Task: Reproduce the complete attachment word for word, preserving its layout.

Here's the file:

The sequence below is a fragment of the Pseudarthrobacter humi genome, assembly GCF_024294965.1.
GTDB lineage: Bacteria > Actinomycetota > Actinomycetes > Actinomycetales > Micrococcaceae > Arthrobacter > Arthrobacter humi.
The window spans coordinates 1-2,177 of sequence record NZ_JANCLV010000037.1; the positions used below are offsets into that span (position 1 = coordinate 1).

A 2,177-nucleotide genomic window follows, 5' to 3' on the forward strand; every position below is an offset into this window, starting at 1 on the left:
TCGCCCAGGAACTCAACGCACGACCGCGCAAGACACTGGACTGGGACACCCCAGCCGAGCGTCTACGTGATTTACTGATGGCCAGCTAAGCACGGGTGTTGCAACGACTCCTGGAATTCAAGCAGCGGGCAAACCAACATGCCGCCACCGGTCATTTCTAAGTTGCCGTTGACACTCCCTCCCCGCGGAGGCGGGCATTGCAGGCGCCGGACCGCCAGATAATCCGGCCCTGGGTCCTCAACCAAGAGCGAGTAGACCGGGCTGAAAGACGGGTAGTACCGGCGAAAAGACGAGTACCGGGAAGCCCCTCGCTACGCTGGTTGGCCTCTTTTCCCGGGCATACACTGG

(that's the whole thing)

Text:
The sequence below is a fragment of the Pseudarthrobacter humi genome, assembly GCF_024294965.1.
GTDB lineage: Bacteria > Actinomycetota > Actinomycetes > Actinomycetales > Micrococcaceae > Arthrobacter > Arthrobacter humi.
The window spans coordinates 1-2,177 of sequence record NZ_JANCLV010000037.1; the positions used below are offsets into that span (position 1 = coordinate 1).

A 2,177-nucleotide genomic window follows, 5' to 3' on the forward strand; every position below is an offset into this window, starting at 1 on the left:
TCGCCCAGGAACTCAACGCACGACCGCGCAAGACACTGGACTGGGACACCCCAGCCGAGCGTCTACGTGATTTACTGATGGCCAGCTAAGCACGGGTGTTGCAACGACTCCTGGAATTCAAGCAGCGGGCAAACCAACATGCCGCCACCGGTCATTTCTAAGTTGCCGTTGACACTCCCTCCCCGCGGAGGCGGGCATTGCAGGCGCCGGACCGCCAGATAATCCGGCCCTGGGTCCTCAACCAAGAGCGAGTAGACCGGGCTGAAAGACGGGTAGTACCGGCGAAAAGACGAGTACCGGGAAGCCCCTCGCTACGCTGGTTGGCCTCTTTTCCCGGGCATACACTGG